After lunch with C-line at Breadman's, Sept. 6, 2009.

Tuesday, May 1, 2012

R.I.P. Mel Benner (1973-2012)

(Note from 8/1/12 – Yesterday I got a heartbreaking message from Elizabeth Deifell (Dryman):

"I am writing with the sad news that Mel Benner passed away. She was killed by a drunk driver outside of Philadelphia. I posted links on my FB page. She had moved back from LA to be closer with her parents and was planning on starting a MA program in June. So sad."

Mel's online obituaries including guestbook tributes are here and here.

Mel's last FB profile pic

What a tragic, senseless death. I unsuccessfully tried tracking her down in 2010 after digging up the cassette tape she gave me when she came along with me, Lem, and Derek Elliott on our New England Tour roadtrip back in '93. Now I really wish I had re-connected with her.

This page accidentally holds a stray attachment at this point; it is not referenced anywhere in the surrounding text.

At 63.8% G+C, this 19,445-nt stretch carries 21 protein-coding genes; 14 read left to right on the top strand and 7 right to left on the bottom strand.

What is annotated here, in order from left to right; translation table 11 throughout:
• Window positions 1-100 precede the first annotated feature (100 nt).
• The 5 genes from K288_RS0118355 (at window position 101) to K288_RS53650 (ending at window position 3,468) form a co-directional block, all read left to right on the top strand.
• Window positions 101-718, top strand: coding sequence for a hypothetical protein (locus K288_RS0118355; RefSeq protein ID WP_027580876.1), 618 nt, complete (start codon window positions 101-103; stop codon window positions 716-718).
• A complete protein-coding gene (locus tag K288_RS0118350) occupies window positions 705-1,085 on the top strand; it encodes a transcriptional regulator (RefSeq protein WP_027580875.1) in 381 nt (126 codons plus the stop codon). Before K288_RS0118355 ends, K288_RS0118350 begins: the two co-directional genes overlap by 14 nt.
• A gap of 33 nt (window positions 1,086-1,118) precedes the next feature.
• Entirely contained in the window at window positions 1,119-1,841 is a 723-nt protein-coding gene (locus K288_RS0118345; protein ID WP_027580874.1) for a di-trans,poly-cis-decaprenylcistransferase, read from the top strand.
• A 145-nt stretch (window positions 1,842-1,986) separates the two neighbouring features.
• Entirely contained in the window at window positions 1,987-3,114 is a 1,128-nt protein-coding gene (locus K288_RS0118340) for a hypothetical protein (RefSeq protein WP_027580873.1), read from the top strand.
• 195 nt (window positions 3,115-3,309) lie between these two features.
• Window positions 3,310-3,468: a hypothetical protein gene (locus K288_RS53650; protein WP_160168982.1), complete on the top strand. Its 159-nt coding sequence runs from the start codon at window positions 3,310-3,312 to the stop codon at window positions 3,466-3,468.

Mel was such a sweet, gentle soul. And what an amazing athlete. She was a track star in high school:

YOUNG MUSTANG POWERS TEAM TO 3D AT STATES (Philadelphia Inquirer - May 25, 1987) Melissa Benner may have been one of the youngest competitors in Friday and Saturday's PIAA Class AAA and AA track and field championships at Shippensburg University, but the Gwynedd-Mercy Academy freshman made her elders take notice. Benner won the Class AA 800- and 1,600-meter runs and teamed with Jennifer Budniak, Jane Heffernan and Debi McMahon to finish fourth in 4 minutes, 4.69 seconds in the 1,600-meter relay...

BIG DAY FOR GWYNEDD-MERCY'S BENNER (Philadelphia Inquirer - April 26, 1990) She has run in the Penn Relays a grand total of one time, but the event already has become Melissa Benner's personal favorite. In fact, it has become such a highlight of her outdoor track season that she is willing to curtail another of her favorite activities: eating. "It's a race I've been looking forward to all year," said Benner, the talented senior distance star from Gwynedd-Mercy Academy...